To a great extent, this approach must form the psychological background for the radical change to the constitutional foundations of the Republic of Moldova that will become the main guarantor of integrity and stability of our state. I remind you that in February this year, I offered Transnistria an opportunity to participate in drafting a new constitution of the Republic of Moldova. Today we have a joint constitutional committee, which despite difficulties and contradictions, is drafting a model of an absolutely new federal set-up for Moldova.

However complicated the path to the preparation of the new constitution, and however much the chosen principles may be criticised, I wish to state firmly and with full responsibility that federation is our firm choice. I state it so categorically only because the unitary Moldova, over the past decade, has been unable to offer a method of reintegration that would guarantee democracy, good will and non-violence in achievement of this goal. Chişinău is ready to share power and responsibility with the subjects of the future federation, as federation, essentially, is about delegation of powers. We now expect openness and sincerity from Transnistria, and for it to take active steps to put an end to its self-imposed isolation.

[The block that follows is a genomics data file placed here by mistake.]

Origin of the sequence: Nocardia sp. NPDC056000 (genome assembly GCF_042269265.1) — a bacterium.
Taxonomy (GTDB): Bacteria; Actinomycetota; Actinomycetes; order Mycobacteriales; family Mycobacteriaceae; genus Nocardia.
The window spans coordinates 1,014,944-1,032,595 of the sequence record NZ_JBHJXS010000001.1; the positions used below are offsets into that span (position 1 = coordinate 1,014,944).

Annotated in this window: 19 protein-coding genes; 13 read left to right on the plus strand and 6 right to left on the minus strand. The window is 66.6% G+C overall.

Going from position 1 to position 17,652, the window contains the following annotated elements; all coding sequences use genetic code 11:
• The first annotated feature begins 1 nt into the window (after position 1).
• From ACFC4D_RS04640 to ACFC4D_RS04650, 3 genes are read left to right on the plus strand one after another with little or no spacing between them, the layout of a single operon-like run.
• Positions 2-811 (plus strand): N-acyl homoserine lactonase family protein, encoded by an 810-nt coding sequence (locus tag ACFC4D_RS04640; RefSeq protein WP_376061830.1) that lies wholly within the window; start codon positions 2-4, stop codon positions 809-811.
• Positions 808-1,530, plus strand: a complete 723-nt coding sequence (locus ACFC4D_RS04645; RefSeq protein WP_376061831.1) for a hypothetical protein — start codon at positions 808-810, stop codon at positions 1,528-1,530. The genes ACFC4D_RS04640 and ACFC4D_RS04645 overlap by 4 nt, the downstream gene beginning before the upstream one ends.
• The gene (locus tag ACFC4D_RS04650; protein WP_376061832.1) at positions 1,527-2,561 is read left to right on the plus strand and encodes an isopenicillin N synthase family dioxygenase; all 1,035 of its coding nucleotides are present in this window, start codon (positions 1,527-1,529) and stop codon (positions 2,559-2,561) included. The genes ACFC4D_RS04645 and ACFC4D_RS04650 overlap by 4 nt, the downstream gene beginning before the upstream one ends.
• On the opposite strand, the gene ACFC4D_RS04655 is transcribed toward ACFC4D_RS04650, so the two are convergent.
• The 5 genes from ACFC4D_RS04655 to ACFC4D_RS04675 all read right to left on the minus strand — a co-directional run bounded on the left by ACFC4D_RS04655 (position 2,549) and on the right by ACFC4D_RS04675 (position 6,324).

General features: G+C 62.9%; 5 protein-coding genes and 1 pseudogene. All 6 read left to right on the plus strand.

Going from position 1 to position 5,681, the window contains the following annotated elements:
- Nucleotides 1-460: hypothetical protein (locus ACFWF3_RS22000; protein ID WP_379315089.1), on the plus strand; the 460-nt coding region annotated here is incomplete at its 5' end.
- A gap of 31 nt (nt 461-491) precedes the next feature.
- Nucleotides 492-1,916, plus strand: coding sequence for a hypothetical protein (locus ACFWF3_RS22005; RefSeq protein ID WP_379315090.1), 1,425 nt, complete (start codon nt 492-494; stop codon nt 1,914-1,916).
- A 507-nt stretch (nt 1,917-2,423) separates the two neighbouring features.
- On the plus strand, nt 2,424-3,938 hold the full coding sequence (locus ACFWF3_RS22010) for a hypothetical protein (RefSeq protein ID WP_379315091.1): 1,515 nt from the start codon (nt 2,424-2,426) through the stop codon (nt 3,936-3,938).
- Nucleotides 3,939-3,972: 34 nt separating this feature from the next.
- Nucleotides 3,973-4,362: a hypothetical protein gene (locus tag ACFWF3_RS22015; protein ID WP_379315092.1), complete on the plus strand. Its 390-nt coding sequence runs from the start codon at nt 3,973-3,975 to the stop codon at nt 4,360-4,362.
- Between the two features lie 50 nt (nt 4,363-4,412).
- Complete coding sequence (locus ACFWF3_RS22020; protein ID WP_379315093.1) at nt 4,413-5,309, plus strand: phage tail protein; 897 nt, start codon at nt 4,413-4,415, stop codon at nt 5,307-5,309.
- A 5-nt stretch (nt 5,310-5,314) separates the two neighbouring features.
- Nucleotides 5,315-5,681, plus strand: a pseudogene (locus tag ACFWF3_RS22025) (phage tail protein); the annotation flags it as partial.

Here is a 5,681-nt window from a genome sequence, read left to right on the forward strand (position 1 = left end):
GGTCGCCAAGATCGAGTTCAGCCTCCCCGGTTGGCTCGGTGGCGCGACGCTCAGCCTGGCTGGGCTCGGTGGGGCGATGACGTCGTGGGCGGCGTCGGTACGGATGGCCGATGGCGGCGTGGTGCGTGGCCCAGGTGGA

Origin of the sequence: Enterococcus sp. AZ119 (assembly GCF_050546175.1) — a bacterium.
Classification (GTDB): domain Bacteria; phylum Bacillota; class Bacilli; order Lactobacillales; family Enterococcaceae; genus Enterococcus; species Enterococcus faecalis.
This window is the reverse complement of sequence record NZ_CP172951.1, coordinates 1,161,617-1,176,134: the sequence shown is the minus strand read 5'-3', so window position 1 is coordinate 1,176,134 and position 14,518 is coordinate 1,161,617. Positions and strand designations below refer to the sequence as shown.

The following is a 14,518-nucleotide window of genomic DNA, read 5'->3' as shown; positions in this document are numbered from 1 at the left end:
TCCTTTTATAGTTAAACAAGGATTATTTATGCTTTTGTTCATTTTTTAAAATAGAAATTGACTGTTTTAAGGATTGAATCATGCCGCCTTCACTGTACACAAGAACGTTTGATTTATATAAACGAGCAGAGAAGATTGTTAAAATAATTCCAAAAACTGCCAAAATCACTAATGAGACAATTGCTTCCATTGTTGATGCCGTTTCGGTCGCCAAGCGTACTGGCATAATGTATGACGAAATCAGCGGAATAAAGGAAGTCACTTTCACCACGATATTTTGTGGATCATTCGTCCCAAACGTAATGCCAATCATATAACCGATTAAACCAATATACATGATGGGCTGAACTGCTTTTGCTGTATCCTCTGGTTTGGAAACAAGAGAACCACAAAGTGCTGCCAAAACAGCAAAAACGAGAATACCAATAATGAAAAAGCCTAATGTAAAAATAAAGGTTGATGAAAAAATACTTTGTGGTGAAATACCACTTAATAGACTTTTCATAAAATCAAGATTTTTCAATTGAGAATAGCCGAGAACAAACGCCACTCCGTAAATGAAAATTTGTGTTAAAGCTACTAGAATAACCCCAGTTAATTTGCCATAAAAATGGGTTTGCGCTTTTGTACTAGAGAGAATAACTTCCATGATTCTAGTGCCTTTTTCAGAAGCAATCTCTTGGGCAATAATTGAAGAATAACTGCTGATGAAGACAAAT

The Council of Europe is providing Moldova with great support in resolving these difficult problems. The recent conference on frozen conflicts in Chişinău showed that the Council of Europe could be actively and effectively involved in the settlement of conflicts on our continent. Aspects of democratic security, respect for the fundamental rights of populations involved in such conflicts, the functioning of democratic institutions in conflict zones – these are the activities where our Organisation can realise its potential.